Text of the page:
Saturday, May 03, 2008

Aspen Lodge

I really love Quaking Aspens! From the silvery bark to the pale green/gray of the leaves in the spring to the striking gold of the fall foliage. I absolutely think that they are one of the prettiest (non-flowering) trees around!

A few years back, I planted three of them in front of my condo; sort-of as a little screening between my home and the neighbor's, they give me hours of joy as I sit on my deck reading, listening to the wind rustle the leaves. I also love watching them as the slightest breeze makes the leaves shake and shuffle. It is the flat stem that connects the leaves to the branches that allow the slightest breeze to make the whole tree come alive. It is this physiology of the tree that gives the tree its name.

This spring, I decided to extend the privacy screening a bit and add a few trees to the planting I had done. They are fast growing, so the new trees will soon be high enough to help extend the privacy screening between the buildings, and there will be all that much more color for me to revel in immediately.

While I was living abroad, one of the things I loved about the villages I lived in and frequented, was the naming of all the homes. Every home, it seems, has a name. And these names are descriptive of the home. In Thames Ditton, there is a home called "The Dormers" whose main outstanding aspect is the inclusion these unusual curved dormers that grace the roof line. Then there is "Two Trees" which retains its name, though the two huge oaks that used to grace the front garden are now just stumps. "River Cottage" is on a side-street overlooking the Thames, and "Ivy Lodge" is, of course, covered in a thick matting of ivy from the ground to the roof line.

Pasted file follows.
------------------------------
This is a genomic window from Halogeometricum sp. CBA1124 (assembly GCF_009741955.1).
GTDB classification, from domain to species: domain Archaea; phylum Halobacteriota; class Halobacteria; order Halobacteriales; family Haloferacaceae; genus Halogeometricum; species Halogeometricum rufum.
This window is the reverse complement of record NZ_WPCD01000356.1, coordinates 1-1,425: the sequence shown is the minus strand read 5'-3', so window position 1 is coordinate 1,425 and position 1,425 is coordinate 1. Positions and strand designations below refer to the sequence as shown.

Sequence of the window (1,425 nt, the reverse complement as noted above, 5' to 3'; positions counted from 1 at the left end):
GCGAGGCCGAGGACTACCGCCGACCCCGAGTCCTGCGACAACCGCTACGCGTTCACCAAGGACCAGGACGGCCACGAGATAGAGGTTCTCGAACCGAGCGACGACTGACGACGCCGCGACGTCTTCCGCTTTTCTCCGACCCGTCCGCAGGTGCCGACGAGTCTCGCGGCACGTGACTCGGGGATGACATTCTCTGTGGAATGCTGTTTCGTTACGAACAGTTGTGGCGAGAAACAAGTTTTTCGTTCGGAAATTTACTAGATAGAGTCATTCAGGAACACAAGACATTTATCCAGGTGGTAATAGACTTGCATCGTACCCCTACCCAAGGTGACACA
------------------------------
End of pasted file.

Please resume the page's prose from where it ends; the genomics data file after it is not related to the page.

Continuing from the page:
My guess, though I have no independent proof of this. - I'd love to get either confirmation or correction of this assertion. - Is that the names predate the general literacy of the population. It makes as much sense as any other explanation I can come-up with. I am imagining that it started out as someone giving directions:
Go down to the house with the dormers, you'll know the one... then turn right and continue down the road until you get to the house with the two trees out front.The the smith lives in the little cottage at the end of the road covered with ivy."

The directions (I imagine)would have eventually been shortened by dropping some of the "extra" words: "Go down to The Dormers, turn right and continue to the Two Trees. The smith lives in the Ivy Cottage at the end of the road."
In this spirit, I have decided that my home will now (even if not officially) will have a name. Henceforth, I plan to refer to my home as the Aspen Lodge. I think it gives it an old-world charm.

Wherever you are, I hope you're doing something today to make your world a more beautiful place!

Don Bergquist - May 03, 2008 - Lakewood, Colorado, USA

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